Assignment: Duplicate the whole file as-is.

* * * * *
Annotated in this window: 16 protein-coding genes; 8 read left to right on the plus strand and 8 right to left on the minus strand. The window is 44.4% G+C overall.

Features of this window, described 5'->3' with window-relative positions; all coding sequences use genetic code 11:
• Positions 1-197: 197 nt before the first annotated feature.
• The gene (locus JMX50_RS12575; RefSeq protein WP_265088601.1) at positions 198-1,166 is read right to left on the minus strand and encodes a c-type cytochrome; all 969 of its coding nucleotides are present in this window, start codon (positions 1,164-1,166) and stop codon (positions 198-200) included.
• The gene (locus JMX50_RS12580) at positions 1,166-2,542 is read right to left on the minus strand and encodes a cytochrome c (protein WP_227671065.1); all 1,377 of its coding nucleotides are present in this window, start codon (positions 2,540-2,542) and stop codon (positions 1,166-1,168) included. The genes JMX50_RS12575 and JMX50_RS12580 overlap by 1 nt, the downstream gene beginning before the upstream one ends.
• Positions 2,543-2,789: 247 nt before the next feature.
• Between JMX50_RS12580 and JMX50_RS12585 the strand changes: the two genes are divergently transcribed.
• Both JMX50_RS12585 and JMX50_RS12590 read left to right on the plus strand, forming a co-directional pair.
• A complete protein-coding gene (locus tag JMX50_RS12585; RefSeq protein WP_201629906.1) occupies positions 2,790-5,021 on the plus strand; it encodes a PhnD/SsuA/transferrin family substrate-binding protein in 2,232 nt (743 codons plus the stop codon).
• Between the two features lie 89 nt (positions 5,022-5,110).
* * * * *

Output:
Annotated in this window: 16 protein-coding genes; 8 read left to right on the plus strand and 8 right to left on the minus strand. The window is 44.4% G+C overall.

Features of this window, described 5'->3' with window-relative positions; all coding sequences use genetic code 11:
• Positions 1-197: 197 nt before the first annotated feature.
• The gene (locus JMX50_RS12575; RefSeq protein WP_265088601.1) at positions 198-1,166 is read right to left on the minus strand and encodes a c-type cytochrome; all 969 of its coding nucleotides are present in this window, start codon (positions 1,164-1,166) and stop codon (positions 198-200) included.
• The gene (locus JMX50_RS12580) at positions 1,166-2,542 is read right to left on the minus strand and encodes a cytochrome c (protein WP_227671065.1); all 1,377 of its coding nucleotides are present in this window, start codon (positions 2,540-2,542) and stop codon (positions 1,166-1,168) included. The genes JMX50_RS12575 and JMX50_RS12580 overlap by 1 nt, the downstream gene beginning before the upstream one ends.
• Positions 2,543-2,789: 247 nt before the next feature.
• Between JMX50_RS12580 and JMX50_RS12585 the strand changes: the two genes are divergently transcribed.
• Both JMX50_RS12585 and JMX50_RS12590 read left to right on the plus strand, forming a co-directional pair.
• A complete protein-coding gene (locus tag JMX50_RS12585; RefSeq protein WP_201629906.1) occupies positions 2,790-5,021 on the plus strand; it encodes a PhnD/SsuA/transferrin family substrate-binding protein in 2,232 nt (743 codons plus the stop codon).
• Between the two features lie 89 nt (positions 5,022-5,110).